Wednesday, May 23, 2007

Boxing Blogging Part III

Tonight's fights were in Albuquerque, and in a rare happenstance the headline event was a woman's bout. Local favorite Holly Holm (17-1-2, 5 KOs) took on Chevelle Hallback (25-4-1, 11 KOs) in a bout that could set up a big fight between Holm and division champ Mary Jo Sanders.

But before that, we saw Clarence "Bones" Adams (42-6-4, 19 KOs) continue his comeback against a local of his own, David Martinez (17-2-1, 3 KOs). This fight was a relatively dry affair--Adams had far more experience and was able to use it to dominate the fight against Martinez, who, judging from his facial expression as the decisions were announced, seemed to think he had a shot at winning. Adams, who is only 32 but has a 15 year pro career, is looking to regain his position as an elite Lightweight. I'd say he still needs a few fights to work out the kinks (this is his second fight after a three year lay-off), but the potential is definitely there.

And Holm/Hallback? Holm won the fight handily (two cards of 100-90 and one 98-92, I had it 98-94). Hallback, who normally is an aggressive, come ahead fighter, was surprisingly tentative--all the more strange because Holm wasn't throwing her jab. As it was, Holm was able to use her superior reach and height to control the fight throughout.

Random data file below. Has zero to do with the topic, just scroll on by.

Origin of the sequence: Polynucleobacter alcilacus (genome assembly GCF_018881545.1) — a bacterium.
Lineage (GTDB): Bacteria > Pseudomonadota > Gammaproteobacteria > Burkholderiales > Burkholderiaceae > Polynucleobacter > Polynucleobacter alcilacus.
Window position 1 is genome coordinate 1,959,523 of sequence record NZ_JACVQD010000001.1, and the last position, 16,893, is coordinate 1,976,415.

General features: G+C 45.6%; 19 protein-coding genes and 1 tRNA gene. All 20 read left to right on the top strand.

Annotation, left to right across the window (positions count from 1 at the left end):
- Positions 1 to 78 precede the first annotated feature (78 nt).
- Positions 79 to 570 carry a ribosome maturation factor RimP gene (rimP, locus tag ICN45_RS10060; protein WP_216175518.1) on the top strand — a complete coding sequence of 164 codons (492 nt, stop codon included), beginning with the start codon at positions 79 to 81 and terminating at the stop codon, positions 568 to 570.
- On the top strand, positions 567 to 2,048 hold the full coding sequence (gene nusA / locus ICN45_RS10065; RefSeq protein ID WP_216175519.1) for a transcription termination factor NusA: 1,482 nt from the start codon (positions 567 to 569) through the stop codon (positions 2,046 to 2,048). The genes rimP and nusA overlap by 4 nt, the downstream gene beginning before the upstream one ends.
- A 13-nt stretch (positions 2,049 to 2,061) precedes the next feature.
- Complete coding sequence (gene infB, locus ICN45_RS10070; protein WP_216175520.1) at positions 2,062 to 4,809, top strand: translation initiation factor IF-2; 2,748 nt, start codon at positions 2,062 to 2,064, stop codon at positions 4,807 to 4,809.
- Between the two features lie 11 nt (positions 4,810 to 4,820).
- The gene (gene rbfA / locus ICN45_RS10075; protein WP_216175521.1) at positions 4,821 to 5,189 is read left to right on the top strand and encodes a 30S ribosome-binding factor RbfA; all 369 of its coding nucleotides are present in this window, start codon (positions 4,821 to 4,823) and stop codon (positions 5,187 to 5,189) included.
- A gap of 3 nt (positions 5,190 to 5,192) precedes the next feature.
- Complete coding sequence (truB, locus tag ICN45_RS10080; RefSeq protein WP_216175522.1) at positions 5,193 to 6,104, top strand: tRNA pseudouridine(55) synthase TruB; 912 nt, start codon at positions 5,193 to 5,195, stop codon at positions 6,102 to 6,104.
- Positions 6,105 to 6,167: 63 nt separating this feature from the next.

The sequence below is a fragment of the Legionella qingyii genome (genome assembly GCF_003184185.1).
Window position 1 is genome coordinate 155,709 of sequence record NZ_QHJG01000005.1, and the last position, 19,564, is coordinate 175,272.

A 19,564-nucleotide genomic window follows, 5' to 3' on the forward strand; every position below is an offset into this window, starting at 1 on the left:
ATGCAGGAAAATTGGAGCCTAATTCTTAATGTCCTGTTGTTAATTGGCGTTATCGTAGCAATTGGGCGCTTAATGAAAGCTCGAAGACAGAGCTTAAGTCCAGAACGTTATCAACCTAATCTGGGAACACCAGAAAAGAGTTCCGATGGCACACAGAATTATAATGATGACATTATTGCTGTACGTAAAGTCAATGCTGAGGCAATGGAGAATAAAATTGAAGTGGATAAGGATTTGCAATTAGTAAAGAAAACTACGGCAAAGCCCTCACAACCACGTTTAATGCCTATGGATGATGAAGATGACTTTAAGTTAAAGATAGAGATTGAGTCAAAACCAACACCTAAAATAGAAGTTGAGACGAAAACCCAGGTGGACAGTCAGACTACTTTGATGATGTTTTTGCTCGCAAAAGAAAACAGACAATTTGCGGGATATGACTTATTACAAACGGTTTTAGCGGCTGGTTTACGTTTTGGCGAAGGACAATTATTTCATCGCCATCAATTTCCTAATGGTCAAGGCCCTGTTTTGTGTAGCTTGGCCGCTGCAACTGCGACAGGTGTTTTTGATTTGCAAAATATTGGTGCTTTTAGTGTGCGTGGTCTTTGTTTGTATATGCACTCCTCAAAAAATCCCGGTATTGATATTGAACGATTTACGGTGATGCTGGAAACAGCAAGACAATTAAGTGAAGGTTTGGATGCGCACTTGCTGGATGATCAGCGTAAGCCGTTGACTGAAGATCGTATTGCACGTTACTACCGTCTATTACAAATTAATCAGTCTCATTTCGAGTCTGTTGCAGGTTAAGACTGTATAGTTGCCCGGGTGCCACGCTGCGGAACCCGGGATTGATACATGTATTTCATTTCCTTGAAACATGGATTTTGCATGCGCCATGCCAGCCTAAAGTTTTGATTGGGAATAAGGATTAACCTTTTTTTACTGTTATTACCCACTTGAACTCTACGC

And just as a general observation: The problem with women's boxing isn't any lack of talent, heart, desire, or even power among its participants. The problem is the ridiculous 2-minute round system. Why do they do that? Is it to protect the fighters? I'm sure they'd be the first to tell you, they don't need it. Hallback spars with top-ranked lightweight Nate "The Galaxxy Warrior" Campbell. She can handle herself. Two minutes just isn't enough to really develop the action. There were some good flurries in this fight, but at lot of good potential moments were sacrificed because the rounds were so short.

Friday we head to my home turf with the Peterson brothers (Anthony and Lamont) both fighting in Washington, D.C.. The brothers are a great story and even greater boxers, and I'm looking forward to seeing them again immensely.

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